Norton-on-Tees SPAD

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Tomnick

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The RAIB have released their report (here) into a SPAD at Norton-on-Tees earlier this year - I thought one or two members here might be interested in (and possibly surprised by) the findings!

Signal NW36 passed at danger at Norton-on-Tees West, 16 January 2013

Description of the incident


At about 07:45 hrs on Wednesday 16 January 2013, train 1A60, the 06:45 hrs Grand Central Railway service from Sunderland to London King’s Cross, passed signal NW36 at danger at Norton-on-Tees West and passed over a level crossing adjacent to Norton-on-Tees West signal box. The barriers were still raised and the crossing was open to road traffic. The Norton-on-Tees West signaller saw that two cars, one in each direction, had stopped at the level crossing as train 1A60 was passing over it. The train should have stopped at signal NW36. The driver of train 1A60 was unaware that he had passed the signal at danger and the train continued on its journey. It was not stopped until it reached Bowesfield, around 3.5 miles (5.6 km) beyond Norton-on-Tees West. There were no other trains in the area at the time of the incident, so there was no risk of a collision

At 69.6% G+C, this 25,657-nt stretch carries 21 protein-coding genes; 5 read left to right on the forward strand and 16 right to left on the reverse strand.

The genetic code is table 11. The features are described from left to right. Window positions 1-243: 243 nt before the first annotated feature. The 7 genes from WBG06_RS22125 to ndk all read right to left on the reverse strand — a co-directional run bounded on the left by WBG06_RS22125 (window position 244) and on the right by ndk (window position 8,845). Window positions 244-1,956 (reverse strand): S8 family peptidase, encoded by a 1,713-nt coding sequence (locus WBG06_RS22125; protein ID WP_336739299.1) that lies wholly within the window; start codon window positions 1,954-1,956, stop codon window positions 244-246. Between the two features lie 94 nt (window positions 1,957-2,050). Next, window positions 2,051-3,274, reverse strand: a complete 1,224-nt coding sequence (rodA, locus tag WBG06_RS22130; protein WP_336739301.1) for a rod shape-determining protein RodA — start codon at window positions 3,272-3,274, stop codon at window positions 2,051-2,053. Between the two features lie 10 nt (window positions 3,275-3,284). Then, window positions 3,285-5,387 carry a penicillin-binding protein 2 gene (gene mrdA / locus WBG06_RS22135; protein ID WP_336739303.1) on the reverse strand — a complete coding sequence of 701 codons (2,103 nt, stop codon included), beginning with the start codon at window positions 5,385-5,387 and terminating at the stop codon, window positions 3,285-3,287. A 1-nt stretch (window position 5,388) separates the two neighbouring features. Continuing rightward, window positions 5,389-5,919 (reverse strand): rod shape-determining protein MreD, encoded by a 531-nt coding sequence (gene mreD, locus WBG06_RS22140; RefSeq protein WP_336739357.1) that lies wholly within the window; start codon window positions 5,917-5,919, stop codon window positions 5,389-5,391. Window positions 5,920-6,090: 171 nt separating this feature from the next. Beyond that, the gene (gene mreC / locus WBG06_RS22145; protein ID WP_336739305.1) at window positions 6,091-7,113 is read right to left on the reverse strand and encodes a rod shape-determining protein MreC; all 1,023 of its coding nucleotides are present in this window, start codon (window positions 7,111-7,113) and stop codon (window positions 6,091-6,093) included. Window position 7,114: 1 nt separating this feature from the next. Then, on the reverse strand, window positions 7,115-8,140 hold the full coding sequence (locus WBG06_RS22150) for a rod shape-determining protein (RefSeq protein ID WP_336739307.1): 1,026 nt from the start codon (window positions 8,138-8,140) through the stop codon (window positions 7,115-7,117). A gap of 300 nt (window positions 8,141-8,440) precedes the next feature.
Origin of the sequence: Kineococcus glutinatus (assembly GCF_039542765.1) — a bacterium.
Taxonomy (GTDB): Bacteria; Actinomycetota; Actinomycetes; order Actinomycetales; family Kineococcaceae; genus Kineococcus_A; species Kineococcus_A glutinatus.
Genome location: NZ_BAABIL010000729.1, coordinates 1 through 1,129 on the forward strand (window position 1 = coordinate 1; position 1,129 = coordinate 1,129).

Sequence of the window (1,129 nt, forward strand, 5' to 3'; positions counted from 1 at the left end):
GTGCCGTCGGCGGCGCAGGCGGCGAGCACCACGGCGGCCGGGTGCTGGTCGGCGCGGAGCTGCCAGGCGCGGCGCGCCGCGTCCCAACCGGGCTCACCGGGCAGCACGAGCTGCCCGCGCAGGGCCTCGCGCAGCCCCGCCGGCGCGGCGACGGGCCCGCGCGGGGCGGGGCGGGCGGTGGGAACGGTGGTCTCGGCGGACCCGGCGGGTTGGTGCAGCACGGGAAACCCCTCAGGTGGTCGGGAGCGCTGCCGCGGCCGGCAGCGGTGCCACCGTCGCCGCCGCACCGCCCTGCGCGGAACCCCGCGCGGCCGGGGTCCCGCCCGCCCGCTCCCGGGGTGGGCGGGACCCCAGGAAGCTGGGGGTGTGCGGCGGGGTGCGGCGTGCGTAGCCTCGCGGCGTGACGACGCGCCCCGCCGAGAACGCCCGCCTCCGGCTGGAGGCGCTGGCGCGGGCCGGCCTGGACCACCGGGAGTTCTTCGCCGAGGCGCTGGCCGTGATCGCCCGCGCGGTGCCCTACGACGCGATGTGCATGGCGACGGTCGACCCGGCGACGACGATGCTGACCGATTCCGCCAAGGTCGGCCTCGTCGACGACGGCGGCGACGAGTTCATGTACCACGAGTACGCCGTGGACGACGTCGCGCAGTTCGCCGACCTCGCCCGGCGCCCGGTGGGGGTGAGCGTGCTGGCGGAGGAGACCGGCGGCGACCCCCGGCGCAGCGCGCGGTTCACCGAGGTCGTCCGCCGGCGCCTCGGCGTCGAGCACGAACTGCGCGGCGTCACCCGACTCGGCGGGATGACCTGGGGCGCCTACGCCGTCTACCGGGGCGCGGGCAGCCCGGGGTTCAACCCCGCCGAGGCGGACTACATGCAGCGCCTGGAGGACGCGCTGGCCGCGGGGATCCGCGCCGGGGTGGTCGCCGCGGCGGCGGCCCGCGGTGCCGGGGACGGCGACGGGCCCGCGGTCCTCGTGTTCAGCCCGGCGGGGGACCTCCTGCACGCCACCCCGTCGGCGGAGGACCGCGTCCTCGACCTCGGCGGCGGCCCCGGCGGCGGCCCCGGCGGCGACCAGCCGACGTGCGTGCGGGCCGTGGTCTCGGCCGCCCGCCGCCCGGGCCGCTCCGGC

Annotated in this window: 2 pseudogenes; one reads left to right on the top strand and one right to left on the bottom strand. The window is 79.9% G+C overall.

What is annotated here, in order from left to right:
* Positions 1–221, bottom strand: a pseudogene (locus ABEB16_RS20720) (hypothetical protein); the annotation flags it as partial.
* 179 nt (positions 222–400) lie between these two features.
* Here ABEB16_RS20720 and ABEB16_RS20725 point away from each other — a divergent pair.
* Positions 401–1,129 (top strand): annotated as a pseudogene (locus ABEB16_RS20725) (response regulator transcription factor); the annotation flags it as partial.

between trains.... (read more - PDF format)
 
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O L Leigh

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I thought one or two members here might be interested in (and possibly surprised by) the findings!

At the risk of being controversial, no not really. There's nothing startling in the report. I'm not even particularly sure why it's being touted for discussion.

I drive mostly under Track Circuit Block (TCB) regulations using colour light signals but also under Absolute Block (AB) regulations using a mixture of semaphore and colour light signals and, in common with Norton-on-Tees, areas with fixed distant signals. You know what the risks are, where you need to concentrate and what you should be looking for.

I agree that there are issues with regard to reading semaphore signals and that reducing the areas covered by semaphore signals means that drivers will are perhaps less used to seeing them, but anyone in the industry who stops and thinks about it for even a minute will realise this.

O L Leigh
 

Tomnick